What Happens Next?

After you have completed the test you will receive the result.

  • Around 98 in 100 people will receive a normal result and will be returned to routine screening. They will be invited for bowel cancer screening every two years if still within the eligible age range.
  • Around 4 in 100 people may initially receive an unclear result which means that there was a slight suggestion of blood in the test sample. This could be caused by conditions other than cancer such as haemorrhoids (piles). An unclear result does not mean that cancer is present, but that the FOB test will need to be repeated. Most people who repeat the test will then go on to receive a normal result.
  • Around 2 in 100 people will receive an abnormal result. They will be referred for further investigation and usually offered a colonoscopy. An abnormal FOB test result can occur for a variety of reasons including piles (haemorrhoids) or stomach ulcers.

People who receive an abnormal result will be offered an appointment with a specialist nurse, and the next step is usually a colonoscopy procedure. The nurse will explain what a colonoscopy involves, assess the patient’s fitness for the procedure, and answer any questions.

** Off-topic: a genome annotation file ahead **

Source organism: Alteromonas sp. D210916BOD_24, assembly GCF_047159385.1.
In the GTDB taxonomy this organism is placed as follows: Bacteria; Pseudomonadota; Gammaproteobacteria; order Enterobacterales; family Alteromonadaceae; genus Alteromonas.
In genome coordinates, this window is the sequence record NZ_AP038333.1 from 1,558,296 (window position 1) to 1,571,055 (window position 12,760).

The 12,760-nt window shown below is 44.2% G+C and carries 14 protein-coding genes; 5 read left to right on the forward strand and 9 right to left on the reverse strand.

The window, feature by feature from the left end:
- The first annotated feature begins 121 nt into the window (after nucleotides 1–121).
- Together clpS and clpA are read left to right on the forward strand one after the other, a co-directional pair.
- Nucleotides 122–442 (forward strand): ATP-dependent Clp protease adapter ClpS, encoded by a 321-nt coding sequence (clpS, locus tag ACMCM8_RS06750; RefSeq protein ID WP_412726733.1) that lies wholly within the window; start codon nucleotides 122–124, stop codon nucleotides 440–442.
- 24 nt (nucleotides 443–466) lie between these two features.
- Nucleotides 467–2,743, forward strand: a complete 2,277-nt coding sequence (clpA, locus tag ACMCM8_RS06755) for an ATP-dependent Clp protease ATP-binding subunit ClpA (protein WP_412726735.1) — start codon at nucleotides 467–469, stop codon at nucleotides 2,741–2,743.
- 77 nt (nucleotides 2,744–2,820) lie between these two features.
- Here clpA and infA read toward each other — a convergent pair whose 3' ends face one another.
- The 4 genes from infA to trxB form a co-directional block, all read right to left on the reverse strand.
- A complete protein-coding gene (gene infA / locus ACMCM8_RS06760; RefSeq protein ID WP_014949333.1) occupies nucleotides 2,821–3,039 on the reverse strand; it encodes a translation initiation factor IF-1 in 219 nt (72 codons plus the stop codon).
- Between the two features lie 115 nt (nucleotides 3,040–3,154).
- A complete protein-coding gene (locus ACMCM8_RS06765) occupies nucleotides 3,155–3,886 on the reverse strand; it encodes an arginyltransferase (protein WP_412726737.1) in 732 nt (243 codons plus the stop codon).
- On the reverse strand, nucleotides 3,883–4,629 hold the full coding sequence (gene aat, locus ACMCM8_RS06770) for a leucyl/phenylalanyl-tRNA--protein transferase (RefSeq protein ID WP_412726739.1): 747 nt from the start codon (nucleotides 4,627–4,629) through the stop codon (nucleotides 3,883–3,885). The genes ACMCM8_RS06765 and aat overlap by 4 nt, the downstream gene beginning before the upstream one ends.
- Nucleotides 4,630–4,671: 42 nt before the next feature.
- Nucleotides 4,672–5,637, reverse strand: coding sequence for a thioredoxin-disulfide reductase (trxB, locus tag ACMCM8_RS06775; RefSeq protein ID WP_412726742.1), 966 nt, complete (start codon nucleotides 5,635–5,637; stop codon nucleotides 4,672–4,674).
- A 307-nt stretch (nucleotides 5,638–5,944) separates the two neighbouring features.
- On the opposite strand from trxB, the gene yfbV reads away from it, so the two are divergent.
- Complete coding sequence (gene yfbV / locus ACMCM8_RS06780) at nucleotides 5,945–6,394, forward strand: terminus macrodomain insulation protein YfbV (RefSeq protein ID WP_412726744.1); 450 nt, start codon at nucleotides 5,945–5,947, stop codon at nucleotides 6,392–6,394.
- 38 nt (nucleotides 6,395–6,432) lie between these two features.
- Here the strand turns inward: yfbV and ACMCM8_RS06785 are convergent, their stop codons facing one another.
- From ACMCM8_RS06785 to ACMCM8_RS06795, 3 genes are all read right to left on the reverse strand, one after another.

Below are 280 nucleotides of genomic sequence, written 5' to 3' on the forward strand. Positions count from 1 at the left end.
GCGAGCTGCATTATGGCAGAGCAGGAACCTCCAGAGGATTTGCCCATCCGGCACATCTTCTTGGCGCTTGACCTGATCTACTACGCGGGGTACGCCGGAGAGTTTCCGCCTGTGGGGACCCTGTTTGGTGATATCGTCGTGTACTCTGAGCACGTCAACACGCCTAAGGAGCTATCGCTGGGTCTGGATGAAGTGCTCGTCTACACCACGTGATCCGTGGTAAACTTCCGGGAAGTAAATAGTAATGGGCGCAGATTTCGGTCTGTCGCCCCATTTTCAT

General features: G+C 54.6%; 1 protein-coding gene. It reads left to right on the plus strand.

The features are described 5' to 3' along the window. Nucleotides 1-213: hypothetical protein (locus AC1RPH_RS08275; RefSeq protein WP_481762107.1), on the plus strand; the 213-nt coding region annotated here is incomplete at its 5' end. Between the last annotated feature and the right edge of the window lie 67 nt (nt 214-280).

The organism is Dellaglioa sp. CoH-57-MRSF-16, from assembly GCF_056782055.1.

A colonoscopy is an investigation that involves looking directly at the lining of the large bowel. A sedative is given and then a thin, flexible tube with a tiny camera attached (a colonoscope) is passed into the back passage and guided around the bowel.

If polyps are found, most can be removed painlessly, using a wire loop passed down the colonoscope tube. These tissue samples are then checked for any abnormal cells that might be cancerous.

  • About five in 10 people who have a colonoscopy will have a normal result.
  • About four in 10 will be found to have a polyp, which if removed may prevent cancer developing.
  • About one in 10 people will be found to have cancer when they have a colonoscopy. In the unlikely event of diagnosis, information and support is available at the hospital’s Big C Centre and online at Beating Bowel Cancer.


What are the risks of a colonoscopy?

A colonoscopy is the most effective way to diagnose bowel cancer and for most people it is a straightforward procedure. However, as with most medical procedures, there is the possibility of complications.

You can find out more about colonoscopies and associated risks in the ‘Bowel Cancer Screening – Colonoscopy Leaflet’.